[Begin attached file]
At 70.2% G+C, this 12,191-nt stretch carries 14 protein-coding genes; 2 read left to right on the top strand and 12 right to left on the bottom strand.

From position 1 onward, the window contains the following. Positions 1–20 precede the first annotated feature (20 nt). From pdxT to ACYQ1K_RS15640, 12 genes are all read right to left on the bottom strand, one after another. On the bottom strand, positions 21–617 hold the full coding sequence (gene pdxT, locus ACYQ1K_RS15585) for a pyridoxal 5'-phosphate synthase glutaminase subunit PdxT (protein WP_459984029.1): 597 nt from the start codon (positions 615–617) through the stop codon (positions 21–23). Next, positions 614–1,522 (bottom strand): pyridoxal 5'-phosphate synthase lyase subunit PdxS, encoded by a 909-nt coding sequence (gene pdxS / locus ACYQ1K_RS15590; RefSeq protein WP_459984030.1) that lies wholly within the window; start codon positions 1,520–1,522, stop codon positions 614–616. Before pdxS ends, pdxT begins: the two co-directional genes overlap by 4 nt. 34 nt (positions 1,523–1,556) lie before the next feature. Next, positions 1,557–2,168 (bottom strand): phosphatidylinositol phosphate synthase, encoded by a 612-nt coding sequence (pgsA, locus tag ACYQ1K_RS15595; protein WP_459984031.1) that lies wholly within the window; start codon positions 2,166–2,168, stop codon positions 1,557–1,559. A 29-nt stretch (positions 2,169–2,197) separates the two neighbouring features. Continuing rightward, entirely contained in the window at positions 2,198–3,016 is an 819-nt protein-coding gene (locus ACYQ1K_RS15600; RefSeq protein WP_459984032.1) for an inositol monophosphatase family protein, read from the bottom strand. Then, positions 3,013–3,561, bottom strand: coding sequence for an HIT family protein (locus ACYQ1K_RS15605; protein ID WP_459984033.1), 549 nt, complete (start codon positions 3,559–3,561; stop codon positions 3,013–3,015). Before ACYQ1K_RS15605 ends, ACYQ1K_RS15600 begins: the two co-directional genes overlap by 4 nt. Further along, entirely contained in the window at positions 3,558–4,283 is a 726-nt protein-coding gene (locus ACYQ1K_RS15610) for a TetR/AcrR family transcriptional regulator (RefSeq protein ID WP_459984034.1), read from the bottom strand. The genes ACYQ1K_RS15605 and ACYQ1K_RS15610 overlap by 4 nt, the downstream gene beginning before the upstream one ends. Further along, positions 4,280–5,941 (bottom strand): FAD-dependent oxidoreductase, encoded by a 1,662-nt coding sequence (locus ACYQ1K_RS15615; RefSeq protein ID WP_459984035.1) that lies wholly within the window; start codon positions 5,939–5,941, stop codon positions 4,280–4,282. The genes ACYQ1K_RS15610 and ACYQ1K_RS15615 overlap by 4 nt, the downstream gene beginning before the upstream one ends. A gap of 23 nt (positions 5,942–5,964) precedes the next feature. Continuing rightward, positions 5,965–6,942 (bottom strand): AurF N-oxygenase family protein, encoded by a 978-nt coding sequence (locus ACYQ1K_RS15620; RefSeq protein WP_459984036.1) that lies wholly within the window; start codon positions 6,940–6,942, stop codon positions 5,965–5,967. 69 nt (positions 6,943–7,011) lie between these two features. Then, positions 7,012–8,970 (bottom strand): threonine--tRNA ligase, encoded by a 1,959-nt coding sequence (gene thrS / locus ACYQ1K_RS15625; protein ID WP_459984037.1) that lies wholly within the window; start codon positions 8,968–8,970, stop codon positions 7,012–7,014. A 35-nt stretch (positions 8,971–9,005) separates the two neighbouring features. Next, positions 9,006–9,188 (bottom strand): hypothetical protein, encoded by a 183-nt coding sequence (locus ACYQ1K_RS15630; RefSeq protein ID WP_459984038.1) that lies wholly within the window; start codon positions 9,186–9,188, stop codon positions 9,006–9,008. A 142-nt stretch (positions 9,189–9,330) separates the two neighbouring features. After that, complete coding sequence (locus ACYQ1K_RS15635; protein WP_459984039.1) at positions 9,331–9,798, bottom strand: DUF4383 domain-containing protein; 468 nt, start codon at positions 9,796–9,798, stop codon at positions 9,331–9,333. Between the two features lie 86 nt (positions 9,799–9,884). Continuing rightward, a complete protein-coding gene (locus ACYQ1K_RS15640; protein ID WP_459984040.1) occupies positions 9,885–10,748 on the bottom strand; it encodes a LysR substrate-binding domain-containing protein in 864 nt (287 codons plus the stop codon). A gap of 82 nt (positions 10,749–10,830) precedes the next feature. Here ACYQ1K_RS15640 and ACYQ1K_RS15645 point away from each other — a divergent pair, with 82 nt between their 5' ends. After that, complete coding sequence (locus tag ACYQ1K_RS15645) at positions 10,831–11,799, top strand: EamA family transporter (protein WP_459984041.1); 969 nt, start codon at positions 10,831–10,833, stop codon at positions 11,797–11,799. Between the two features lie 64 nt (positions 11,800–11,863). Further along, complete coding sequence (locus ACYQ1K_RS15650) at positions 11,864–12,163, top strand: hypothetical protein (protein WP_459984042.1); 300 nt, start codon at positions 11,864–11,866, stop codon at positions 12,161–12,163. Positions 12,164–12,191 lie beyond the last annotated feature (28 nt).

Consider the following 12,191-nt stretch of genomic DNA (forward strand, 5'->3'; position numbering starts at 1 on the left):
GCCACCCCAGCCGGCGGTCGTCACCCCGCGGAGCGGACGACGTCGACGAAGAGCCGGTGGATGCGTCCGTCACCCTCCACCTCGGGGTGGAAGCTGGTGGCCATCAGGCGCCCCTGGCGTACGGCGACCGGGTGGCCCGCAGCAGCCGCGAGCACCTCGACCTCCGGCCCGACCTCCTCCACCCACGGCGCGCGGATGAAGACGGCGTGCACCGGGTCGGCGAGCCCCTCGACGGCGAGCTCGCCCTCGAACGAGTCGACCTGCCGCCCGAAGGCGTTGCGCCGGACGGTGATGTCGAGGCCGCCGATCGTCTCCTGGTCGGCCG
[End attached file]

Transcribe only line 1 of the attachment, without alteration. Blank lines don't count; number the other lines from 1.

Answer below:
At 70.2% G+C, this 12,191-nt stretch carries 14 protein-coding genes; 2 read left to right on the top strand and 12 right to left on the bottom strand.